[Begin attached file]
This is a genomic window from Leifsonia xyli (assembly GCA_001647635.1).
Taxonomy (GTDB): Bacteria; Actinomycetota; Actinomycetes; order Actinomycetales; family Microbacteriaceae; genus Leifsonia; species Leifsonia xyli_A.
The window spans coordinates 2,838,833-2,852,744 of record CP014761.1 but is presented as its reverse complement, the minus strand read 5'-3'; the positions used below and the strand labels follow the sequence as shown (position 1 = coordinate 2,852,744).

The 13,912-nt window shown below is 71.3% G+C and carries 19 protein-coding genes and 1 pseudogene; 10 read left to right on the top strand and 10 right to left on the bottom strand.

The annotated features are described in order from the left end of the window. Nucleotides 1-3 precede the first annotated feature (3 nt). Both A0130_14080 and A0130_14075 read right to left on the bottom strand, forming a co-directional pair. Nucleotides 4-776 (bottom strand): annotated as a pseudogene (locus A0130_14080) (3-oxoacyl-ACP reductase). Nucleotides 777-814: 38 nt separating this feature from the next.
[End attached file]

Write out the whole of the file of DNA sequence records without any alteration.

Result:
This is a genomic window from Leifsonia xyli (assembly GCA_001647635.1).
Taxonomy (GTDB): Bacteria; Actinomycetota; Actinomycetes; order Actinomycetales; family Microbacteriaceae; genus Leifsonia; species Leifsonia xyli_A.
The window spans coordinates 2,838,833-2,852,744 of record CP014761.1 but is presented as its reverse complement, the minus strand read 5'-3'; the positions used below and the strand labels follow the sequence as shown (position 1 = coordinate 2,852,744).

The 13,912-nt window shown below is 71.3% G+C and carries 19 protein-coding genes and 1 pseudogene; 10 read left to right on the top strand and 10 right to left on the bottom strand.

The annotated features are described in order from the left end of the window. Nucleotides 1-3 precede the first annotated feature (3 nt). Both A0130_14080 and A0130_14075 read right to left on the bottom strand, forming a co-directional pair. Nucleotides 4-776 (bottom strand): annotated as a pseudogene (locus A0130_14080) (3-oxoacyl-ACP reductase). Nucleotides 777-814: 38 nt separating this feature from the next.